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June 30, 2015

Frog Watch volunteers listen to call of the wild

Win Everham records data during a Frog Watch outing.
Win Everham records data during a Frog Watch outing.

The bell-like calls of green tree frogs set a steady rhythm for a nocturnal symphony of natural sounds in a field off Ben Hill Griffin Parkway south of FGCU. Florida cricket frogs chime in with chirps that sound like glass marbles clacking together. At random intervals, a pig frog grunts a few bass notes in counterpoint.

These courting calls are music to Win Everham’s ears. “There’s a lot of interesting sex going on out there,” he whispers.

But the FGCU environmental studies professor and his Frog Watch volunteers are not peeping toms out on a muggy, buggy summer night to watch frogs get frisky. They’re there to listen to their love songs.

Once a month from June through September, when rainy season downpours leave standing puddles ideal for frog and toad spawning, the Southwest Florida Amphibian Monitoring Network, aka Frog Watch, hits the road.

Trained volunteers travel nine established routes in three counties to check on the status of croaking critter populations. They rate the intensity of mating calls at 12 stops on each route, based on whether they hear solos or a chorus of overlapping calls. They note the different species they hear. They observe weather and sky conditions, traffic noise, water levels and major changes to habitat.

The collected data helps scientists document the status of indigenous amphibians, which are declining around the world. Across the United States, amphibian populations fell by 3.7 percent annually from 2002 to 2011, according to U.S. Geological Survey data. “Amphibian declines may be more widespread and severe than previously realized,” the report states.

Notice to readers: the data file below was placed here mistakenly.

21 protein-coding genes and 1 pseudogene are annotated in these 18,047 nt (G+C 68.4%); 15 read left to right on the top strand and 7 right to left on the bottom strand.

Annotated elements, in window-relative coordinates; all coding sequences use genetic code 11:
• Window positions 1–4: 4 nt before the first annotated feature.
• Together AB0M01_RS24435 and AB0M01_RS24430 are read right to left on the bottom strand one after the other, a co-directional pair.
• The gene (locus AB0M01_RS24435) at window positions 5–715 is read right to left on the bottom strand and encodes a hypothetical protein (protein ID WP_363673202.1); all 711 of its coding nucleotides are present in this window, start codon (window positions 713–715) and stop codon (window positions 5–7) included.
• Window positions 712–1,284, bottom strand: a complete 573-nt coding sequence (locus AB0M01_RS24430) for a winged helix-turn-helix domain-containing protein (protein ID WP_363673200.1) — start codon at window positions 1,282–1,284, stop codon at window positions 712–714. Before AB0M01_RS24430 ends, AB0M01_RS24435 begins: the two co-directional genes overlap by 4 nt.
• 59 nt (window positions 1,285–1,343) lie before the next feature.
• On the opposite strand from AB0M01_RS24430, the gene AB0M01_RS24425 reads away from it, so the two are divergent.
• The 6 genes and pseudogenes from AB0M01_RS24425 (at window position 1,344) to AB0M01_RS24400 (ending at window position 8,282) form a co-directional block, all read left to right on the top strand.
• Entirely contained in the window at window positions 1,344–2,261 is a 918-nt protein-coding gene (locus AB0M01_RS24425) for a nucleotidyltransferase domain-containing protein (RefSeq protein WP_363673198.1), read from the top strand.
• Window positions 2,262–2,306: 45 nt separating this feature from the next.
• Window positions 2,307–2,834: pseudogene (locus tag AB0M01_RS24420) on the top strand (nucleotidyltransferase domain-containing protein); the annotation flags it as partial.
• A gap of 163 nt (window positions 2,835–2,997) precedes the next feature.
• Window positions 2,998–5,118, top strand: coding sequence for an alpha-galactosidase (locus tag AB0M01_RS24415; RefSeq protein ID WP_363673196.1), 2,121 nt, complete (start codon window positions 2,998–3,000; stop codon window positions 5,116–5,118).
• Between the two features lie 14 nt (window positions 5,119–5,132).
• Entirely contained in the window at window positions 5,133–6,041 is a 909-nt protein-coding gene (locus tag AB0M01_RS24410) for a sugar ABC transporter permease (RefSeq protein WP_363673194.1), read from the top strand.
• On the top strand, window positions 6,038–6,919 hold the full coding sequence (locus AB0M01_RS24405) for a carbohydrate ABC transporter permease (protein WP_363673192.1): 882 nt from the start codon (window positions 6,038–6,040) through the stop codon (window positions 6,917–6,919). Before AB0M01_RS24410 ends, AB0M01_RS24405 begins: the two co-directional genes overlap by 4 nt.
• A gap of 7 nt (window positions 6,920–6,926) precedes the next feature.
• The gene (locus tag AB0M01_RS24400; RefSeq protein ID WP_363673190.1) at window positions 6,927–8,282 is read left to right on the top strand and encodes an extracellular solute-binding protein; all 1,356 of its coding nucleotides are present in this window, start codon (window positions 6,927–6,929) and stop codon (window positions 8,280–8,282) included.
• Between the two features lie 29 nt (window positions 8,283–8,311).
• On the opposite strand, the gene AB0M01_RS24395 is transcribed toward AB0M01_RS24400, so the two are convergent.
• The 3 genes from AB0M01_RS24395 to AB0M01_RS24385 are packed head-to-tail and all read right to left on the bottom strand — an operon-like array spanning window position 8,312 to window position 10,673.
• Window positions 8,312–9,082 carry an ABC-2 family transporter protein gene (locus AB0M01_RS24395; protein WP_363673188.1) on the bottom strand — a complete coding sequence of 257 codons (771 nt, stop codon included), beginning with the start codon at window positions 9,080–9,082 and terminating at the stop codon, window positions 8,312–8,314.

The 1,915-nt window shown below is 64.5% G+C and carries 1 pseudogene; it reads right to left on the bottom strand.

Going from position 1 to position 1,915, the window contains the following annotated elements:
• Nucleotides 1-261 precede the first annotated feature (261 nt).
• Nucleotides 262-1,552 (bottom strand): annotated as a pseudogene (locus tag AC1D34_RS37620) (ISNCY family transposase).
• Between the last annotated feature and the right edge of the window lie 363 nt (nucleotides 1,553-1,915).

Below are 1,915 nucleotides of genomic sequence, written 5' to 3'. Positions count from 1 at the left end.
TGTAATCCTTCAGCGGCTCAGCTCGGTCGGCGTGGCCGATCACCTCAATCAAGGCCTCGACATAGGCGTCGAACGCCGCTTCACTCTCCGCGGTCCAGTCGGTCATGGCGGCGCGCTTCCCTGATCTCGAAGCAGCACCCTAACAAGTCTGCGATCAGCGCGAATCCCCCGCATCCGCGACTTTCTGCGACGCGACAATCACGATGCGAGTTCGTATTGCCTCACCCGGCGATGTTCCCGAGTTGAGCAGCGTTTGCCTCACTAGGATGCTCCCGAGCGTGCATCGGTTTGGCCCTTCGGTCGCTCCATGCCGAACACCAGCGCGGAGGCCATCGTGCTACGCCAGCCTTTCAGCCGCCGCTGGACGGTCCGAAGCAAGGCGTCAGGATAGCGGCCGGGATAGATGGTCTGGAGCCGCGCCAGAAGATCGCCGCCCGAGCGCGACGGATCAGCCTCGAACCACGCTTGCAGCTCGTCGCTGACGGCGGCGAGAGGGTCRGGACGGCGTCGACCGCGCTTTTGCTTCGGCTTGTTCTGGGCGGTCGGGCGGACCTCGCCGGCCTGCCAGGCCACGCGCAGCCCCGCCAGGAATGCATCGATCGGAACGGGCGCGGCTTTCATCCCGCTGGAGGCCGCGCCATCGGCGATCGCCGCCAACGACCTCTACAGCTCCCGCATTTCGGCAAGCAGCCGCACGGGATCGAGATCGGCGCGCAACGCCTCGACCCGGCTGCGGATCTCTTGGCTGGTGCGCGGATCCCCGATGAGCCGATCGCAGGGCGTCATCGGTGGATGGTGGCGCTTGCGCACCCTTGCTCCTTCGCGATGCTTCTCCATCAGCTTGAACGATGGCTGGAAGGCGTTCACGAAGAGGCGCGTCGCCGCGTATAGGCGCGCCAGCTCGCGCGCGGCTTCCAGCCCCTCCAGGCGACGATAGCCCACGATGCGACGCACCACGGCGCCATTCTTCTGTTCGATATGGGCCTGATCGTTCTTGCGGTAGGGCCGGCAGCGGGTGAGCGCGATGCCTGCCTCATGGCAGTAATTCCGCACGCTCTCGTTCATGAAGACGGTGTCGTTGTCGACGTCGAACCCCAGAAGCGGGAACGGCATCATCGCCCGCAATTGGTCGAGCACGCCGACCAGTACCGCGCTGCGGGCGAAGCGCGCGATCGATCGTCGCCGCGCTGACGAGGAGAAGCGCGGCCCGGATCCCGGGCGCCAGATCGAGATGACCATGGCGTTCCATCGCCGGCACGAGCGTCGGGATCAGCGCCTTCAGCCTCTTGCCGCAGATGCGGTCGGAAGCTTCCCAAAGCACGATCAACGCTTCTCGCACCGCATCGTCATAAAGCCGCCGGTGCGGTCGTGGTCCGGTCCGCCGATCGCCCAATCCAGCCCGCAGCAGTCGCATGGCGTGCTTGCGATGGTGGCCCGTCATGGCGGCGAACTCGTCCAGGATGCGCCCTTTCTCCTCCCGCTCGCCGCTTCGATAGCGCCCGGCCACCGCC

Such news is cause for concern about these sentinel species as well as the state of the environment.

“Frogs are an excellent indicator of the ecosystem’s health – wetlands, especially,” says ecologist David Ceilley, a research associate in FGCU’s Department of Marine and Ecological Sciences who has been part of Frog Watch since it began in 2000. “Frogs are the canary in the coal mine in terms of the health of the environment. If they disappear, it’s a signal that something’s wrong.”

In Southwest Florida, very little information exists on amphibian diversity, distribution, abundance and ecology. Frog Watch is meant to fill that void and provide insight into how frogs and toads are affected by habitat loss and hydrology changes due to development as well as factors such as climate change, drought, natural population fluctuations and introduction of non-native species. The first decade of reporting revealed a slight decline in some native species and a slight increase in exotic species, but the scientists leading the effort have to be careful about drawing conclusions until more information is gathered.

“Just because we don’t hear them doesn’t mean they’re gone,” Everham says. “They could still be there, but we can’t hear them over the traffic. We’re just addressing a piece of the puzzle. We don’t know the whole story. We don’t know where it’s going.”